Dividing assets fairly among loved ones may seem simple in theory but in practice, the attempt to introduce equality in wills and inheritances is fraught with cross currents that can tear families apart.
In his book The Wills Lawyers, Les Kotzer of Thornhill, Ont.-based Fish & Associates describes an 80-year-old widower named Cedric, who has two grown children. His will leaves everything equally to son Colby and daughter Frederica.
A happy ending? Hardly. Over the years, Colby had “itemized” every financial gift Cedric ever gave Frederica, including vacations, nannies for her kids and private school tuition. Childless Colby didn’t travel much so, in a showdown near the end of his father’s life, he demanded an extra $100,000 from Cedric’s will to restore equality, or $80,000 up front. The alternative was “never see me again.”
Cedric chose option three, cutting Colby out of the will. It’s a harsh example, Kotzer says, but illustrates that even if a will appears “fair and equal,” it can be torpedoed by a lifetime of giving.
Steps to parity
Add up all the assets in your name, subtract what’s owed, including tax, to calculate what’s available for distribution under your will, says Sandra Foster, author of the 6th edition of You Can’t Take It With You.
After taking inventory, pay special attention to how title is held on each asset: solely or jointly, says consultant Sandy Cardy. This is a big issue because some family members try to hold joint accounts in a misguided attempt to bypass probate fees. Then decide how to distribute it.
You’ll need the help of a professional to write a will—without one you die intestate and government decides who splits your wealth—but it’s a good idea to know what you want beforehand. Cardy likes to look at intentions, stating who should receive what and how, then determining if an asset should be owned jointly, or if trusts should be set up. Certain assets, such as those registered with rights of survivorship, those that have a named beneficiary, or that are subject to a legal agreement (such as a trust), are distributed outside the will.
Next, name powers of attorney both for financial and personal care.
Then book appointments to talk to several specialists. A financial advisor helps eliminate communication barriers and gets the family talking, Cardy says. Consult an estate lawyer to draft wills or trust deeds with precise legal wording. Small business owners should consult corporate law specialists to create proper shareholder agreements.
You should also appoint executors or estate trustees to ensure they can settle the estate and handle the personalities of beneficiaries. Talk to guardians of any minors to ensure they will take responsibility until the children reach the age of majority.
Equality is hard work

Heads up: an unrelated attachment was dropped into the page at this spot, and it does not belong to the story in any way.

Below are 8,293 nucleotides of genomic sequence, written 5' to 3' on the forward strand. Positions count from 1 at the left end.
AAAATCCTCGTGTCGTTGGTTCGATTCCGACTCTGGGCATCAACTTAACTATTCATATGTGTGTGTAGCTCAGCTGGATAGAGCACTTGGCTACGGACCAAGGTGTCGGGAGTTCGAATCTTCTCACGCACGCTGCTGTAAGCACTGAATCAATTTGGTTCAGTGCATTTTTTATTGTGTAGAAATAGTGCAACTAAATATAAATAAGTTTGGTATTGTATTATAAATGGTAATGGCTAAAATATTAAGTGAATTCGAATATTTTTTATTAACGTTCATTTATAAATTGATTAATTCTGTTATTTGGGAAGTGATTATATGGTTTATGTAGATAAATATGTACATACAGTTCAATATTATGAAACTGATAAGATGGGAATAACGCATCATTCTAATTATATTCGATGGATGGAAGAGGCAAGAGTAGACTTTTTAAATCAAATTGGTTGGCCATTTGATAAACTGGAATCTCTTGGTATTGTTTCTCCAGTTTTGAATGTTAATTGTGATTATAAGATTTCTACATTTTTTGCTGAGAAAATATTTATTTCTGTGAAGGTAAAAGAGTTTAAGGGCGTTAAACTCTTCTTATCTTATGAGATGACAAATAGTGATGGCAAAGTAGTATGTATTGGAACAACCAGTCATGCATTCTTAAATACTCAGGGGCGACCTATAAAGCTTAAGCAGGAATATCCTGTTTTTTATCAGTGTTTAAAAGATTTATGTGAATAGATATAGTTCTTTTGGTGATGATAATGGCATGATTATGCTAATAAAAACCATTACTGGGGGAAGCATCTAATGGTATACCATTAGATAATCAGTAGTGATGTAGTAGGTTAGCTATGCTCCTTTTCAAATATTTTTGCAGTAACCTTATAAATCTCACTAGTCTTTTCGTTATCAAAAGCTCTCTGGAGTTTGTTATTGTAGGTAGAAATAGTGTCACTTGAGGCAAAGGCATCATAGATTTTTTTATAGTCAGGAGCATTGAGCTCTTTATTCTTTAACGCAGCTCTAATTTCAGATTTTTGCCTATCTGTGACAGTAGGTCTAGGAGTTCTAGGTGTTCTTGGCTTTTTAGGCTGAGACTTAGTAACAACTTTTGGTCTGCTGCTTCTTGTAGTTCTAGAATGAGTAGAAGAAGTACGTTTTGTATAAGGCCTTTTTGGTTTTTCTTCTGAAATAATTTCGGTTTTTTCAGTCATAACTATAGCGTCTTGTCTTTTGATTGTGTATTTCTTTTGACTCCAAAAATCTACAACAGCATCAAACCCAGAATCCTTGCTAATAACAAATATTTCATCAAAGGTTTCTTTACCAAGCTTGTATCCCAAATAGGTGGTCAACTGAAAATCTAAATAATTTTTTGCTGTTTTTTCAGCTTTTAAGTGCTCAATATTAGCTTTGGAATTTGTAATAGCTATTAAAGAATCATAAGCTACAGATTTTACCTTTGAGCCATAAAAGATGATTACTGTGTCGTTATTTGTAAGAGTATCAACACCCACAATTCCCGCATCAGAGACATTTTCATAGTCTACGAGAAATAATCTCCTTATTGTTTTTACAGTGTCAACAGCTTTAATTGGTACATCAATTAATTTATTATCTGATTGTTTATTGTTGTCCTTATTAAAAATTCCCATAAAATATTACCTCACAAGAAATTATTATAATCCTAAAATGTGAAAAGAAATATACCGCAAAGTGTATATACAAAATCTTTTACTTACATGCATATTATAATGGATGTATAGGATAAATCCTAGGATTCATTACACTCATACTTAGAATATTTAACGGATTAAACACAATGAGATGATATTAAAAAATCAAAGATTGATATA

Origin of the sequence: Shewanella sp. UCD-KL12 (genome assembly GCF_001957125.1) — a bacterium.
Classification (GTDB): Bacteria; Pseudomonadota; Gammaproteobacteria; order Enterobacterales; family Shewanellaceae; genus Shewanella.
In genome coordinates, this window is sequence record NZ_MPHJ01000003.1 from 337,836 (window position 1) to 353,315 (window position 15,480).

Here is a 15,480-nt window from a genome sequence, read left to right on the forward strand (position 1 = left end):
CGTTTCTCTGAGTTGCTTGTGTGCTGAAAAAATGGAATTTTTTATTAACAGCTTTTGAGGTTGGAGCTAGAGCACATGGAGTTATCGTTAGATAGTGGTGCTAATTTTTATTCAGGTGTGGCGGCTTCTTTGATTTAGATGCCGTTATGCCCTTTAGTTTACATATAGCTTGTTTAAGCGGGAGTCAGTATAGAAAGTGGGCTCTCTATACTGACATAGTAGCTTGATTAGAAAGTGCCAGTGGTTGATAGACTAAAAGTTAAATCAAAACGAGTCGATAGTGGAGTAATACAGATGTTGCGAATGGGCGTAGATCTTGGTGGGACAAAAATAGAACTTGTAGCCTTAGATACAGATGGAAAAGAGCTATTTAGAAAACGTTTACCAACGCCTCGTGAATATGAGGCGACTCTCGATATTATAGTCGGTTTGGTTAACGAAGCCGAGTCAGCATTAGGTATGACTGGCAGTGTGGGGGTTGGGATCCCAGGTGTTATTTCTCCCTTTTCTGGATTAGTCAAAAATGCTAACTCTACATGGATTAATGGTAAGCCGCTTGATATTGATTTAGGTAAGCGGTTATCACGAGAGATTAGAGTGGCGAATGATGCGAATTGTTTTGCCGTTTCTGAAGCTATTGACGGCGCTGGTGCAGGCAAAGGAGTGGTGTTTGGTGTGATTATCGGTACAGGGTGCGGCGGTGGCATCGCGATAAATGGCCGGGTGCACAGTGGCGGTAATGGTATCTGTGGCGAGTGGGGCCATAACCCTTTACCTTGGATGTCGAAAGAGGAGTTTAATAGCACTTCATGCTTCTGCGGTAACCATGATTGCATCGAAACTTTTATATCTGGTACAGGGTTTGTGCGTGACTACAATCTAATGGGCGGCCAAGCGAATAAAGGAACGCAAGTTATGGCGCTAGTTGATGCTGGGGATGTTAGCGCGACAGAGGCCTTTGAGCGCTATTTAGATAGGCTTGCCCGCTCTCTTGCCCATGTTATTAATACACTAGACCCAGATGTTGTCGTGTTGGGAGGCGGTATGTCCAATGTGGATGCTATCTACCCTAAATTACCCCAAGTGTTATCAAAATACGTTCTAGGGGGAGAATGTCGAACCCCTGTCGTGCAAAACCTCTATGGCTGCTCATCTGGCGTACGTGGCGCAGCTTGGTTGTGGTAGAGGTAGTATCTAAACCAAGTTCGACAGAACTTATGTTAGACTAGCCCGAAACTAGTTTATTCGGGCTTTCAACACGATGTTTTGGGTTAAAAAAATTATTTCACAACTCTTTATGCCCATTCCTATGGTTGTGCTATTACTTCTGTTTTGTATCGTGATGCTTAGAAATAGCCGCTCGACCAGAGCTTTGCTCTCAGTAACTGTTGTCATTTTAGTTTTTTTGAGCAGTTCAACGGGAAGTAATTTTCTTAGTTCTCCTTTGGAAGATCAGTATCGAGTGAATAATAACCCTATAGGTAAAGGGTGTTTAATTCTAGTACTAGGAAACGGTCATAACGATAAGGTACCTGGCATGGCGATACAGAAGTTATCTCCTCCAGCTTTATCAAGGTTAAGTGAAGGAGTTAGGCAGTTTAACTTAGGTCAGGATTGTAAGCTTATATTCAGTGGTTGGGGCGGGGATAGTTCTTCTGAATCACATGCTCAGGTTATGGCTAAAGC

“Assuming no estrangement with the children, it may be best to leave the residue of a will equally,” Cardy says. An unequal division because one child earns more than another may make the other feel emotionally less loved by the parents and leave a bitter legacy like Cedric’s.
But equality may not work for assets like a business or cottage. In will reviews, Kotzer looks for “flashpoint items” like a cottage or condo. “I can smell a fight coming.” Families should meet before the will is drawn up. When flashpoint issues arise, try neutral solutions like flipping a coin or drawing names from a hat. Likewise, if two kids work in the family business and a third does not, it won’t make sense to divide shares equally. Instead, consider gifting a life insurance policy to the third, to help avoid inadvertent inequality.
It bears repeating that fair doesn’t always mean equal. Even if you think you have divided assets equally, they may not be after tax. Cardy cites a $500,000 residue left to one child and a $500,000 RRSP with another child named beneficiary. The tax on the RRSP is borne by the estate so the other child could end up with $500,000 minus the tax. “Equal is an equal amount of money after tax,” agrees Foster.
Fair and equal becomes even more complex after remarriage, when there are children from a prior relationship alive on the death of the second partner. While it can make sense to make your current partner your first priority followed by the kids, it can backfire. “Fair might need to consider not just how much but also when the children receive their inheritance.”
For blended families, wealthier families, families with business assets or multiple properties, a three-generation family meeting is recommended. Tom Deans, author of Willing Wisdom and Every Family’s Business, recently launched a digital resource financial advisors can share with clients.
The Willing Wisdom Index assesses how prepared such families are to inherit. A family meeting of immediate blood relatives is facilitated by a financial advisor, accountant or lawyer, or a professional meeting facilitator. Such meetings may last half a day and can be held annually. The agenda systematically covers taxes, wills, property and business, division of personal assets, selection of executors, powers of attorney, long-term care and philanthropy, plus investment returns.
Too late for the Cedrics of the world perhaps, but with the right planning it’s not too late for you.
Jonathan Chevreau is founder of the Financial Independence Hub and co-author of Victory Lap Retirement.